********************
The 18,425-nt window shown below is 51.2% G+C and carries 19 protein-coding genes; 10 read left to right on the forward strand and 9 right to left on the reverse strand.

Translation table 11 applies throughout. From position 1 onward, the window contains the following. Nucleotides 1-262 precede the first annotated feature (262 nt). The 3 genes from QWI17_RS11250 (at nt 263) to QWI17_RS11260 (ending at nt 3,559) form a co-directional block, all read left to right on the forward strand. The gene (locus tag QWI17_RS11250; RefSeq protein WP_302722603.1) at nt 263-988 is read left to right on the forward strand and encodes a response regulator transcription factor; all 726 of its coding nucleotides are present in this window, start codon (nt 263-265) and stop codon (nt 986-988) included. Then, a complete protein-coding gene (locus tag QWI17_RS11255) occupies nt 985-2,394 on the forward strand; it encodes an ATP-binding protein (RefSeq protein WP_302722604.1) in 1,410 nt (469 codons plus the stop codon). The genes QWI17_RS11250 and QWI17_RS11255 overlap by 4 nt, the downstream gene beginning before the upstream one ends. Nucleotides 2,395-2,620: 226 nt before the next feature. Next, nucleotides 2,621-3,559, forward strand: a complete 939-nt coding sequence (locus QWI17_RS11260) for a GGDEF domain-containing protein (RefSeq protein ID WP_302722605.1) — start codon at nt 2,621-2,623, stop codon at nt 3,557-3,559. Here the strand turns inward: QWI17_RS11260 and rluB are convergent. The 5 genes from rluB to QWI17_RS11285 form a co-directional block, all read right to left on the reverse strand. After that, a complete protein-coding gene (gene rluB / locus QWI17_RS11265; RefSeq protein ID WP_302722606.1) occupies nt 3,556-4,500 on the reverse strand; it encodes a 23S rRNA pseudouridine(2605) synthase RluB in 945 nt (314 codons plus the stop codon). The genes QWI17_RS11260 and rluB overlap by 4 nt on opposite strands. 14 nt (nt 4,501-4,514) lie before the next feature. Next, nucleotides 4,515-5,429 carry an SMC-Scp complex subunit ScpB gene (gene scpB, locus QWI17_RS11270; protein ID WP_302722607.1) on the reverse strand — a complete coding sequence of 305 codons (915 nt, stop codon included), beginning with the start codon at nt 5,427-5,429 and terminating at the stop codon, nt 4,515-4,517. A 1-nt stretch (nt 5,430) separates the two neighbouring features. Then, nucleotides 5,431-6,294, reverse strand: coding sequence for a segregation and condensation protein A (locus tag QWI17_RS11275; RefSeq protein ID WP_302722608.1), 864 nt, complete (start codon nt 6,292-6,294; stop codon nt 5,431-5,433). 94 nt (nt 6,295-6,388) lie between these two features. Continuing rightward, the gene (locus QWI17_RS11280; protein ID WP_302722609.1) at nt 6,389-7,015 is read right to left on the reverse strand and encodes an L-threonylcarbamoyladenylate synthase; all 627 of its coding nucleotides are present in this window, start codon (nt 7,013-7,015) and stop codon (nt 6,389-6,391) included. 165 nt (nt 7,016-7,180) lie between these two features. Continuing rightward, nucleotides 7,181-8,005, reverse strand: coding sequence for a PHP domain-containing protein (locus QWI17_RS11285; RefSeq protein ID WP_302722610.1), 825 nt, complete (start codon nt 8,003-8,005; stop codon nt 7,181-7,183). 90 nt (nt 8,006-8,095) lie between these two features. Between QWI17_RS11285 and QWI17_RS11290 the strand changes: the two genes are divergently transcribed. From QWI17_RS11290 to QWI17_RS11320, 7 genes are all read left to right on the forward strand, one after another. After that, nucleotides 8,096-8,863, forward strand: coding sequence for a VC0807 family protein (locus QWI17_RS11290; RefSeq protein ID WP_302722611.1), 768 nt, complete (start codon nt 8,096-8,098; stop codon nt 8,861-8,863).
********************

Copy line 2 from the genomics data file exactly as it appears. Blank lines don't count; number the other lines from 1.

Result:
Translation table 11 applies throughout. From position 1 onward, the window contains the following. Nucleotides 1-262 precede the first annotated feature (262 nt). The 3 genes from QWI17_RS11250 (at nt 263) to QWI17_RS11260 (ending at nt 3,559) form a co-directional block, all read left to right on the forward strand. The gene (locus tag QWI17_RS11250; RefSeq protein WP_302722603.1) at nt 263-988 is read left to right on the forward strand and encodes a response regulator transcription factor; all 726 of its coding nucleotides are present in this window, start codon (nt 263-265) and stop codon (nt 986-988) included. Then, a complete protein-coding gene (locus tag QWI17_RS11255) occupies nt 985-2,394 on the forward strand; it encodes an ATP-binding protein (RefSeq protein WP_302722604.1) in 1,410 nt (469 codons plus the stop codon). The genes QWI17_RS11250 and QWI17_RS11255 overlap by 4 nt, the downstream gene beginning before the upstream one ends. Nucleotides 2,395-2,620: 226 nt before the next feature. Next, nucleotides 2,621-3,559, forward strand: a complete 939-nt coding sequence (locus QWI17_RS11260) for a GGDEF domain-containing protein (RefSeq protein ID WP_302722605.1) — start codon at nt 2,621-2,623, stop codon at nt 3,557-3,559. Here the strand turns inward: QWI17_RS11260 and rluB are convergent. The 5 genes from rluB to QWI17_RS11285 form a co-directional block, all read right to left on the reverse strand. After that, a complete protein-coding gene (gene rluB / locus QWI17_RS11265; RefSeq protein ID WP_302722606.1) occupies nt 3,556-4,500 on the reverse strand; it encodes a 23S rRNA pseudouridine(2605) synthase RluB in 945 nt (314 codons plus the stop codon). The genes QWI17_RS11260 and rluB overlap by 4 nt on opposite strands. 14 nt (nt 4,501-4,514) lie before the next feature. Next, nucleotides 4,515-5,429 carry an SMC-Scp complex subunit ScpB gene (gene scpB, locus QWI17_RS11270; protein ID WP_302722607.1) on the reverse strand — a complete coding sequence of 305 codons (915 nt, stop codon included), beginning with the start codon at nt 5,427-5,429 and terminating at the stop codon, nt 4,515-4,517. A 1-nt stretch (nt 5,430) separates the two neighbouring features. Then, nucleotides 5,431-6,294, reverse strand: coding sequence for a segregation and condensation protein A (locus tag QWI17_RS11275; RefSeq protein ID WP_302722608.1), 864 nt, complete (start codon nt 6,292-6,294; stop codon nt 5,431-5,433). 94 nt (nt 6,295-6,388) lie between these two features. Continuing rightward, the gene (locus QWI17_RS11280; protein ID WP_302722609.1) at nt 6,389-7,015 is read right to left on the reverse strand and encodes an L-threonylcarbamoyladenylate synthase; all 627 of its coding nucleotides are present in this window, start codon (nt 7,013-7,015) and stop codon (nt 6,389-6,391) included. 165 nt (nt 7,016-7,180) lie between these two features. Continuing rightward, nucleotides 7,181-8,005, reverse strand: coding sequence for a PHP domain-containing protein (locus QWI17_RS11285; RefSeq protein ID WP_302722610.1), 825 nt, complete (start codon nt 8,003-8,005; stop codon nt 7,181-7,183). 90 nt (nt 8,006-8,095) lie between these two features. Between QWI17_RS11285 and QWI17_RS11290 the strand changes: the two genes are divergently transcribed. From QWI17_RS11290 to QWI17_RS11320, 7 genes are all read left to right on the forward strand, one after another. After that, nucleotides 8,096-8,863, forward strand: coding sequence for a VC0807 family protein (locus QWI17_RS11290; RefSeq protein ID WP_302722611.1), 768 nt, complete (start codon nt 8,096-8,098; stop codon nt 8,861-8,863).